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A menorah on a torn page of Hebrew

Before she penned a nearly 9,000-word feature about the choices that parents navigate when leaving Orthodox Judaism behind, Larissa MacFarquhar hadn’t covered this particular community. A self-described generalist, The New Yorker writer has chased her curiosity across varied subject matter — spanning territory like dementia care to the child welfare system.

Throughout her stories, she drills away at fundamental questions about morality, personal agency, and fraught choices. Such themes comprised the building blocks of her latest feature, “When One Parent Leaves a Hasidic Community, What Happens to the Kids?”

Author and New Yorker writer Larissa MacFarquhar

Larissa MacFarquhar

Here, MacFarquhar introduces readers to three couples who identify as Haredi Jews, or Ultra-Orthodox. One partner within each pair has decided that he or she no longer wants to pursue a religious lifestyle. And when a couple’s belief systems diverge, it raises a lightning-rod legal question: What about the children?

Her sources grapple with the sweeping questions that any parent wrestles with, regardless of background or creed: What kind of world should my child grow up in? What happens when we disagree? Who gets to decide? But her story explores a perspective that readers rarely hear from — with depth, nuance and empathy — and highlights a community that can often be misunderstood, or oversimplified, by the secular press.

Storyboard connected with MacFarquhar to discuss the animating tension that pulled her to this story, how she developed sources amid contentious disputes, and the ways she brought to life the impossible choices her subjects faced. The interview, which is followed by an annotation, has been edited for length and clarity.

What typically informs the subjects that you cover and the types of stories you take on?
I like to write about issues that I don’t understand or can’t make up my mind about — questions I can’t answer. I find myself drawn to issues where I am not sure what I think and write the piece in order to figure it out.

I came to this piece because I thought that this was an incredibly difficult question: How do you, as a judge or as mediator, deal with a situation where you have two parents who inhabit mutually incompatible worlds, whose beliefs are irreconcilable, who have children together? What happens to the kids?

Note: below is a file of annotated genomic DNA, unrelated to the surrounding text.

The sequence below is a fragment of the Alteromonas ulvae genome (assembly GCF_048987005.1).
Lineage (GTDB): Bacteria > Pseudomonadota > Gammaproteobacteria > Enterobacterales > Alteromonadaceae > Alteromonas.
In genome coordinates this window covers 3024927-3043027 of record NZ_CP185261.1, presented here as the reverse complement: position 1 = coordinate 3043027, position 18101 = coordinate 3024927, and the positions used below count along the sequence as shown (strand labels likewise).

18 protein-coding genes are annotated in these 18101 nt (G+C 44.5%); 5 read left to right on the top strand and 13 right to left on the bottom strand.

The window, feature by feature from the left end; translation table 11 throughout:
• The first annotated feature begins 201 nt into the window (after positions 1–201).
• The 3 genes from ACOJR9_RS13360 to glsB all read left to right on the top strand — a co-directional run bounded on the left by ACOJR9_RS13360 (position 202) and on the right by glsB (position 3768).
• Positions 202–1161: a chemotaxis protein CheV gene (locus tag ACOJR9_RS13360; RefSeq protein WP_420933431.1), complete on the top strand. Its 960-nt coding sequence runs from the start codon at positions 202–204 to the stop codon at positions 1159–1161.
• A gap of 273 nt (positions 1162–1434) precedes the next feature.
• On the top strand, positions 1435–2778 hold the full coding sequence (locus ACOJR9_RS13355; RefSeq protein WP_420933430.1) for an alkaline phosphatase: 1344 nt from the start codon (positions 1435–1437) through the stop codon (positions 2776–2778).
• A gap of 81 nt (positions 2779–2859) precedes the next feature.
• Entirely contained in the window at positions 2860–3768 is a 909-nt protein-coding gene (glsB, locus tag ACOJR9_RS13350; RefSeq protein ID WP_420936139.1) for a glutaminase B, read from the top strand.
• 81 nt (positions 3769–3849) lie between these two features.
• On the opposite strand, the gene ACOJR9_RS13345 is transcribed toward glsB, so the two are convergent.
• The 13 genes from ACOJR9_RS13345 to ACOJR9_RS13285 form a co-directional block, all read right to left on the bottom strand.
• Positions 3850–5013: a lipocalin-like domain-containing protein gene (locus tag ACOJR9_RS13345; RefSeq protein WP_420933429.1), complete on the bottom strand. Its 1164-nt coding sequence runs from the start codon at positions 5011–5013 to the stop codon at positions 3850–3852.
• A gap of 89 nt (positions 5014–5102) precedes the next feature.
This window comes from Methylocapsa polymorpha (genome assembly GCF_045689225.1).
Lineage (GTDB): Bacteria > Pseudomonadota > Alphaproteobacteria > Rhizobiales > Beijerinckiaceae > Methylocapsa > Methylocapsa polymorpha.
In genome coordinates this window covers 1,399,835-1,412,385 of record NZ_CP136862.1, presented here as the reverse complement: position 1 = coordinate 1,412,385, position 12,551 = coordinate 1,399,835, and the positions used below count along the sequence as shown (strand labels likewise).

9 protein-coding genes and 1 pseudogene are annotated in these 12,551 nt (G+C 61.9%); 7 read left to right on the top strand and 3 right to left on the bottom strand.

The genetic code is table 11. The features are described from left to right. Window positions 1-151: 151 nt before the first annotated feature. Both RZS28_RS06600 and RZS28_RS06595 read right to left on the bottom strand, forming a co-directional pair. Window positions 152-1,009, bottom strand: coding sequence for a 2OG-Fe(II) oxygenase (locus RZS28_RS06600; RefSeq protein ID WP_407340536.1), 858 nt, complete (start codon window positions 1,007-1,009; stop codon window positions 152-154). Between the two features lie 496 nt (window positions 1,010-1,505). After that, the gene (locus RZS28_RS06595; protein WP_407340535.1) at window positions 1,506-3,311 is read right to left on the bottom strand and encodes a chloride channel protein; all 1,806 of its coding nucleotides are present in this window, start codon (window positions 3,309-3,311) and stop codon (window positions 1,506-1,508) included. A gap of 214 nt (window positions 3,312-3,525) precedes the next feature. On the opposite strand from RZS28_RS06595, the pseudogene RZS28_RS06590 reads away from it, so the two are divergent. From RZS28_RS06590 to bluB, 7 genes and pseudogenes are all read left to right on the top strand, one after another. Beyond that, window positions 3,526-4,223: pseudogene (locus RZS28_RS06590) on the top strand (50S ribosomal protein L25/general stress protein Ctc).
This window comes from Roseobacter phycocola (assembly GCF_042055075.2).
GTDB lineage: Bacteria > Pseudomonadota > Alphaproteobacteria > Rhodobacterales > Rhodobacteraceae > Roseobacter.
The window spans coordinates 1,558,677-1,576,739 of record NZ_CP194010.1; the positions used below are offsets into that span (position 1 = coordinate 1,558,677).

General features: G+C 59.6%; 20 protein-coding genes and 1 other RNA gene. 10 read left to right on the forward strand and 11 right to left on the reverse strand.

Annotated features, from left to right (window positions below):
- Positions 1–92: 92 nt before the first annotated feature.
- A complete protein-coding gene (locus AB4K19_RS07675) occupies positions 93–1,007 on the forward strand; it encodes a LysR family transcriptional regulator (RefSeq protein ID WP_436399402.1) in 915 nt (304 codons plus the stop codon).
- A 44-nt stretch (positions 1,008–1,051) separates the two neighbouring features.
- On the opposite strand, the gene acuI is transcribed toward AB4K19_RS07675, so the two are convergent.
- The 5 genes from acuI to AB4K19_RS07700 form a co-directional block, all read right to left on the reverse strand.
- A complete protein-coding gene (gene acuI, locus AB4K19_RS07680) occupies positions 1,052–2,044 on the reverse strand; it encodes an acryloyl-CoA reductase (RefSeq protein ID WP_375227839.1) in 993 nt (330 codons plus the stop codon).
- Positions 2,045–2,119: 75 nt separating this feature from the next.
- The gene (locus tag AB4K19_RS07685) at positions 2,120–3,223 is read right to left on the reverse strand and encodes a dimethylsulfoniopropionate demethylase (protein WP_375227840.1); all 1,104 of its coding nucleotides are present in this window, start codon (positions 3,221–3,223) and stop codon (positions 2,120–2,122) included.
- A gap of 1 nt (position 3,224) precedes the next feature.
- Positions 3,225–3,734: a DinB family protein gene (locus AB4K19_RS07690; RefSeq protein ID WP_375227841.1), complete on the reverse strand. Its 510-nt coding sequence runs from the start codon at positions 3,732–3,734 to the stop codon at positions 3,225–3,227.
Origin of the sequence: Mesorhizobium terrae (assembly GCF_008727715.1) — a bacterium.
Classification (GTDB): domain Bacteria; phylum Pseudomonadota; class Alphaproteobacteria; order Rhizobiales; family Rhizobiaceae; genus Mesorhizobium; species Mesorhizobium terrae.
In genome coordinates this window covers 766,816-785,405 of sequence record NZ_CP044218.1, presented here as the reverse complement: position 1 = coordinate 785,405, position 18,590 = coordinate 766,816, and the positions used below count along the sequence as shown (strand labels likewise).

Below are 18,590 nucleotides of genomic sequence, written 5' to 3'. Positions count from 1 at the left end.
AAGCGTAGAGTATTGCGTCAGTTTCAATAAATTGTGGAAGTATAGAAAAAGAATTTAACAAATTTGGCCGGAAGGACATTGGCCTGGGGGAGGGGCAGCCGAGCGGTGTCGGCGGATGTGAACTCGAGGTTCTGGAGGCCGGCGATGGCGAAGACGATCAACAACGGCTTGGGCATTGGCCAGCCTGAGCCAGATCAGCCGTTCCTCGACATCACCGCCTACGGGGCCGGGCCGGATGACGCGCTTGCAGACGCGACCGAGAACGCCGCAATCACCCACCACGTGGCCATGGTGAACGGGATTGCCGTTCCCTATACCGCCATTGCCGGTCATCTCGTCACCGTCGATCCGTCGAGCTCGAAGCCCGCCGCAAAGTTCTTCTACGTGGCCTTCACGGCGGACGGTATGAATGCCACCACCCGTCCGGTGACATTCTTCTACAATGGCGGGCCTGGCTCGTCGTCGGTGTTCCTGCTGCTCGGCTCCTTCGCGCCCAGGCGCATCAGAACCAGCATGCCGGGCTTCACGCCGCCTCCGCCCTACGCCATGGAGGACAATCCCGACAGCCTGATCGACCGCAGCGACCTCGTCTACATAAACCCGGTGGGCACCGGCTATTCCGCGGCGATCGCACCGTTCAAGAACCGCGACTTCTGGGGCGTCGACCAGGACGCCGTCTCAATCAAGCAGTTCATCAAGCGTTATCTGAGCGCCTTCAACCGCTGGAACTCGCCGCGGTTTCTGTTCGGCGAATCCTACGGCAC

If you talk to the secular side, people will generally say, “Well, kids are resilient. They can cope with different worldviews. They will figure it out when they are grown and decide for themselves.” But that is not compatible with the religious view. I couldn’t understand how you figured out this problem.

How did you go about finding sources for this story? I understand that trust is a big issue when writing about this particular community, especially given that mainstream media coverage usually has lacked deep knowledge or nuance.
I was hoping to write a story in which both parents, in a series of cases, explained how they saw things so that the reader could see this question in its full difficulty and appreciate the agonies that must be felt by both. I was not able to do that because it’s very difficult to persuade someone in an Ultra-Orthodox community to trust a secular reporter.

I did manage to get the view of Faigy (a pseudonym), in the end. But originally, Faigy didn’t want to talk to me and I didn’t want to make her uncomfortable. In that case, it wasn’t such a dilemma because the couple is together and Faigy’s husband adores her, and is also a very perceptive guy. I felt reasonably confident that he was able to present her point of view as she saw it, because they had talked about these things so much. Before COVID, I went to their house and met Faigy, who was lovely. I knew she had given him permission and that he really understood her point of view.

As you may know, The New Yorker has a very rigorous fact-checking process that really involves re-reporting the piece. When the fact-checker first asked to talk to Faigy, she said no. And she said no again. Then she said yes. Faigy confirmed what I had heard from her husband about her feelings on various things. She added a few things, too. I owe this entirely to the brilliance of my fact-checker, Teresa Matthews.

The other two cases were extremely contentious. The religious husbands in both cases would not talk to me. I talked to Marie’s husband’s lawyer, who revealed very little. I wasn’t able to get court transcripts, but there were judges’ decisions which had a lot of quotes and descriptions of what was said.